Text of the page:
Avoid Risk: Separate Security and Feature Releases

In software development, separating security and feature releases is essential. Combining them increases complexity, risks bugs, and delays critical security patches. Separate releases ensure focused testing, simplify rollbacks, and provide clear communication.

Avoid Risk:  Separate Security and Feature Releases
Photo by Markus Spiske / Unsplash

In software development, it is crucial to maintain a clear distinction between security releases and feature releases. Combining these two types of updates can lead to increased complexity, making it harder to isolate issues. New features may introduce bugs or regressions, complicating the verification of security fixes. Security patches should always be prioritized and released promptly, but merging them with feature updates can cause delays.

Here are my main reasons for doing this:

  • Increased Complexity: Merging new features with security patches increases the complexity of the release, making it harder to isolate issues.
  • Higher Risk of Bugs: New features might introduce new bugs or regressions, complicating the verification of security fixes.
  • Security Over Features: Security patches should be prioritized and released as soon as possible. Combining them with feature releases might delay critical security updates.
  • Focused Testing: Security patches require rigorous testing to ensure they effectively address vulnerabilities without introducing new ones. Adding new features can dilute the focus of testing efforts.
  • Regression Testing: New features might necessitate extensive regression testing, potentially delaying the release of crucial security fixes.
  • Simplified Rollback: If a security patch is released separately, it can be rolled back quickly if an issue arises. Combining it with new features complicates this process.
  • Clear Deployment Path: Separate releases ensure a clear and straightforward deployment process, minimizing the risk of deployment errors.
  • Clear Communication: Separate releases allow for clear communication to users about the nature of the updates (security vs. features). Users can better understand the importance of security updates.
  • Reduced User Disruption: Security updates often need to be applied quickly, whereas new features might require user training or adjustments. Separate releases minimize user disruption.
  • Mitigating Risks: By isolating security patches from feature updates, organizations can better manage and mitigate risks associated with each type of change.
  • Focused Issue Resolution: If issues arise, it's easier to determine whether they are related to the security patch or the new features, facilitating faster resolution.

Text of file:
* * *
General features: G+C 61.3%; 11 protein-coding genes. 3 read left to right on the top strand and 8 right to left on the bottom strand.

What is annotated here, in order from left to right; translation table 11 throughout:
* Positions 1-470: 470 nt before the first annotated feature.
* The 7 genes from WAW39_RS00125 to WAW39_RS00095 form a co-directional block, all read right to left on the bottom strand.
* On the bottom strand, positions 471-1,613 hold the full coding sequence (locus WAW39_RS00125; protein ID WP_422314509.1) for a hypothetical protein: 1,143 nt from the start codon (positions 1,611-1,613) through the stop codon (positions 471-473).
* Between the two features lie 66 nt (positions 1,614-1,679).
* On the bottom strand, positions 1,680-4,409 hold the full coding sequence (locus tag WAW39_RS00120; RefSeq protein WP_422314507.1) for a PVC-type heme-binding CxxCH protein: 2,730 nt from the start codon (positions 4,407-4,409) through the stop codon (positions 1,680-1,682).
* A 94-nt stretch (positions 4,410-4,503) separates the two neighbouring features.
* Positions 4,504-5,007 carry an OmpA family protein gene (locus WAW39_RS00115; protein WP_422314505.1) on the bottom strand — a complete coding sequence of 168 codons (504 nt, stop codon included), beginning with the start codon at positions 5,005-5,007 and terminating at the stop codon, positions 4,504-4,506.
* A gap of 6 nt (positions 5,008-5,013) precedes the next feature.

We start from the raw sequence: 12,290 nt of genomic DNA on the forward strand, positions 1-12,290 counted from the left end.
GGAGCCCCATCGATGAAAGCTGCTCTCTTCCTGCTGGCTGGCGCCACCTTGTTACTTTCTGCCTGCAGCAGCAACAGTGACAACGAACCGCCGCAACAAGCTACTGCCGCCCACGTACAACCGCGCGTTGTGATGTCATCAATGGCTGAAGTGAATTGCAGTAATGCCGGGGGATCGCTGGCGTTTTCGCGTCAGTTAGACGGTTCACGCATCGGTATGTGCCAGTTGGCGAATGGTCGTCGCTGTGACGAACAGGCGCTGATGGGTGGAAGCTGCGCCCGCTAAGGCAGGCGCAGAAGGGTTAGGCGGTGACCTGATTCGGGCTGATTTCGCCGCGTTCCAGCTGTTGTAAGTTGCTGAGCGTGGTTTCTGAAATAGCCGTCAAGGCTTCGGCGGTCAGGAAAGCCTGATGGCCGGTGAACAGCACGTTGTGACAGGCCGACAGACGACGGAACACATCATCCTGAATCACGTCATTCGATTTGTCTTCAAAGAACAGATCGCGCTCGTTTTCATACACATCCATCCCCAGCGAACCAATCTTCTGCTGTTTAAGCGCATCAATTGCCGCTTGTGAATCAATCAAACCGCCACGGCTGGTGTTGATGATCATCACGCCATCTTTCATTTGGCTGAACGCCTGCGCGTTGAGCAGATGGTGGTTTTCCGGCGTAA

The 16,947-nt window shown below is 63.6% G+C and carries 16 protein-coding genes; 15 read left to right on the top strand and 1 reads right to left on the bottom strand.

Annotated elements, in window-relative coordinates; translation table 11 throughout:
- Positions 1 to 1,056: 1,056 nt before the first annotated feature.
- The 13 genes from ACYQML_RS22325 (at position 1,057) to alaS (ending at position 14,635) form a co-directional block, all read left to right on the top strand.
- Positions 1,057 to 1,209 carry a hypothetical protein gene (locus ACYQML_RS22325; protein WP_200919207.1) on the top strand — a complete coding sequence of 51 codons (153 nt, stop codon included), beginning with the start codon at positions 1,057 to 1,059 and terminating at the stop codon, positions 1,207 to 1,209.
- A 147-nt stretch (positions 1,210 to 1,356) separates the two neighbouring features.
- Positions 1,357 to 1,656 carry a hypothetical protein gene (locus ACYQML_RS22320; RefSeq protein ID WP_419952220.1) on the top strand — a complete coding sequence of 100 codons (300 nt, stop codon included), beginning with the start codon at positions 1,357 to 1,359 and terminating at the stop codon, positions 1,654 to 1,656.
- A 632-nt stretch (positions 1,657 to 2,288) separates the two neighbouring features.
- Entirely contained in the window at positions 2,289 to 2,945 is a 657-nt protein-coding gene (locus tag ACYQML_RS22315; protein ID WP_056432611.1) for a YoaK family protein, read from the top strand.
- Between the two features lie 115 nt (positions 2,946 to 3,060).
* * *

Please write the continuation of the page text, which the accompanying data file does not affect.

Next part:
• Security Mindset: Treating security patches as distinct and critical reinforces a security-first mindset within the development team.
  • Avoiding Oversights: The urgency of security patches demands a focused approach to avoid oversight and ensure thorough implementation.
  • Building Trust: Regular, separate security updates build user trust in the commitment to maintaining a secure platform.
  • User Confidence: Users can have more confidence in the stability of feature releases when they are not coupled with urgent security patches.


Feature flags are not allowed on Security Merge Requests

Implement a bot that automatically rejects any changes to the security repository if they contain feature flags.


Feature flags are commonly used in regular development to mitigate risks and enable controlled testing. While engineering teams might consider using them in security merge requests, this approach has significant drawbacks:

  1. Your application will remain vulnerable if the fix does not perform as intended.
    1. If this occurs in your application, it will likely require a hot patch, increasing the workload for both the infrastructure and development teams.
  2. There likely isn't a process for managing feature flags in back-ported code. If a feature flag is back-ported, it is less likely to be removed once it is no longer needed.
  3. Feature flags should be short-lived: they should be removed from the codebase after testing. Security releases are time-sensitive, and security merge requests need to be deployed quickly, leaving insufficient time to introduce, test, and remove a feature flag.